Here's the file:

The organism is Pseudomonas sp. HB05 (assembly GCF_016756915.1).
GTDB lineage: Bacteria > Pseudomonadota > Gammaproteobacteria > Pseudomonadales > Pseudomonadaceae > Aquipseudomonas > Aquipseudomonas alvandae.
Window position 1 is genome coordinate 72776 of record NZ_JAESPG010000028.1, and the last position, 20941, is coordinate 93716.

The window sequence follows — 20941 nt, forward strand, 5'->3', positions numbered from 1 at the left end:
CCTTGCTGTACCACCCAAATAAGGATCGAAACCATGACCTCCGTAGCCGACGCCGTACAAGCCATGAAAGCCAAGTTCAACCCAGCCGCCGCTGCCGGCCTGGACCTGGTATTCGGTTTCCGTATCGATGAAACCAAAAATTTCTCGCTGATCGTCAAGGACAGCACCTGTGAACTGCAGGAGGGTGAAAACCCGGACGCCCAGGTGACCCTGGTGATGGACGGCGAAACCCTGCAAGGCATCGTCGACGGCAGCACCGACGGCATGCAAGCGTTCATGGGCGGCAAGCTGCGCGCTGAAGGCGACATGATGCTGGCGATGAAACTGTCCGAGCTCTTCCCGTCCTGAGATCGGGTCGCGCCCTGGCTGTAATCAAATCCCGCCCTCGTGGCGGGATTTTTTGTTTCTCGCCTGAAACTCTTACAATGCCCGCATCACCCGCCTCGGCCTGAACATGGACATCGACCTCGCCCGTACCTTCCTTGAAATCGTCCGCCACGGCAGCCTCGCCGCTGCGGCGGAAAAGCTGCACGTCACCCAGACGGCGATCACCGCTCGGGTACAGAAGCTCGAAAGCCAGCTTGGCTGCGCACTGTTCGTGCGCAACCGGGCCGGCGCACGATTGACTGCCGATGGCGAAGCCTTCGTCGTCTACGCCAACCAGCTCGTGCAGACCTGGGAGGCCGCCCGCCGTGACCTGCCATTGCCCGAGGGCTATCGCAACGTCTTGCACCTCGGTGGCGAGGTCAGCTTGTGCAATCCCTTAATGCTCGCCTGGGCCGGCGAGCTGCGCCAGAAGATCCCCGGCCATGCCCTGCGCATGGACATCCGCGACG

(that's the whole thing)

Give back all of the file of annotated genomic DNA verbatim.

The organism is Pseudomonas sp. HB05 (assembly GCF_016756915.1).
GTDB lineage: Bacteria > Pseudomonadota > Gammaproteobacteria > Pseudomonadales > Pseudomonadaceae > Aquipseudomonas > Aquipseudomonas alvandae.
Window position 1 is genome coordinate 72776 of record NZ_JAESPG010000028.1, and the last position, 20941, is coordinate 93716.

The window sequence follows — 20941 nt, forward strand, 5'->3', positions numbered from 1 at the left end:
CCTTGCTGTACCACCCAAATAAGGATCGAAACCATGACCTCCGTAGCCGACGCCGTACAAGCCATGAAAGCCAAGTTCAACCCAGCCGCCGCTGCCGGCCTGGACCTGGTATTCGGTTTCCGTATCGATGAAACCAAAAATTTCTCGCTGATCGTCAAGGACAGCACCTGTGAACTGCAGGAGGGTGAAAACCCGGACGCCCAGGTGACCCTGGTGATGGACGGCGAAACCCTGCAAGGCATCGTCGACGGCAGCACCGACGGCATGCAAGCGTTCATGGGCGGCAAGCTGCGCGCTGAAGGCGACATGATGCTGGCGATGAAACTGTCCGAGCTCTTCCCGTCCTGAGATCGGGTCGCGCCCTGGCTGTAATCAAATCCCGCCCTCGTGGCGGGATTTTTTGTTTCTCGCCTGAAACTCTTACAATGCCCGCATCACCCGCCTCGGCCTGAACATGGACATCGACCTCGCCCGTACCTTCCTTGAAATCGTCCGCCACGGCAGCCTCGCCGCTGCGGCGGAAAAGCTGCACGTCACCCAGACGGCGATCACCGCTCGGGTACAGAAGCTCGAAAGCCAGCTTGGCTGCGCACTGTTCGTGCGCAACCGGGCCGGCGCACGATTGACTGCCGATGGCGAAGCCTTCGTCGTCTACGCCAACCAGCTCGTGCAGACCTGGGAGGCCGCCCGCCGTGACCTGCCATTGCCCGAGGGCTATCGCAACGTCTTGCACCTCGGTGGCGAGGTCAGCTTGTGCAATCCCTTAATGCTCGCCTGGGCCGGCGAGCTGCGCCAGAAGATCCCCGGCCATGCCCTGCGCATGGACATCCGCGACG